Oil prices hovered above $95 (Dh348) a barrel yesterday after Federal Reserve Chairman Ben Bernanke said another round of monetary stimulus was not imminent and Standard & Poor's warned it may cut the US debt rating.
Benchmark oil for August delivery was down 3 cents to $95.66 a barrel early afternoon European time in electronic trading on the New York Mercantile Exchange. Crude fell $2.36 to settle at $95.69 on Thursday.
In London, Brent crude fell 28 cents to $115.98 per barrel on the ICE Futures exchange.
Bernanke said Thursday that there would have to be signs of deflation before the Fed would consider a third round of Treasury bond purchases, known as quantitative easing, or other stimulus measures.
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Considering more stimulus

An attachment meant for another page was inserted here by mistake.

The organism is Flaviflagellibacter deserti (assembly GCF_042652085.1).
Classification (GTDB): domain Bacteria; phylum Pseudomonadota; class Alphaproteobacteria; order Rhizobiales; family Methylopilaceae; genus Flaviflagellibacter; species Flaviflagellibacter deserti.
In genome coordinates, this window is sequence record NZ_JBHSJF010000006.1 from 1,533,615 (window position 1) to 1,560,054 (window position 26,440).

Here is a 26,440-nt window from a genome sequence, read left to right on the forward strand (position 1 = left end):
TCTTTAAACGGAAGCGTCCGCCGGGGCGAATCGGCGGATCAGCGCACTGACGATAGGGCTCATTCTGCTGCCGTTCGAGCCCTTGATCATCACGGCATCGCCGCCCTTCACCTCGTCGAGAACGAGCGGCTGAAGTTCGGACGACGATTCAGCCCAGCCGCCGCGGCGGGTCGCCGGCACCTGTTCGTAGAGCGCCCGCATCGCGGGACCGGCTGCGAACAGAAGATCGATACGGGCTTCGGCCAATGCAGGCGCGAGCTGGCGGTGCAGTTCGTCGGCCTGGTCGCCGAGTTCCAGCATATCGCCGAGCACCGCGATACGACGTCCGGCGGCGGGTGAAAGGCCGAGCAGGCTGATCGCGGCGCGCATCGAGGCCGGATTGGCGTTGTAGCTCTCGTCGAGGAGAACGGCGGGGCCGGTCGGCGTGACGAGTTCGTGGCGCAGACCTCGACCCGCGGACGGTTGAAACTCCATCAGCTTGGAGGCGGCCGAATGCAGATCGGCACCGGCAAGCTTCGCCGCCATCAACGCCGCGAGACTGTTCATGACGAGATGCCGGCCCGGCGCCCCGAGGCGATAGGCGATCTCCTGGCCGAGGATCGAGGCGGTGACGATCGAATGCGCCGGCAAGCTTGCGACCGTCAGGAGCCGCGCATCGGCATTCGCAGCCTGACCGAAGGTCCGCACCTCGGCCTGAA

Quantitative easing weakens the US dollar and boosts demand for oil, which is traded in dollars. On Wednesday, Bernanke's comments that the Fed would consider more stimulus if the economy worsens had sent oil prices higher.
Meanwhile, credit rating agency Standard & Poor's said there is a 50 per cent chance it will downgrade the US government's credit rating within three months because of the congressional impasse over approving an increase in the debt ceiling.
The warning followed a similar move by Moody's and weighed on market sentiment, both in commodities and equities.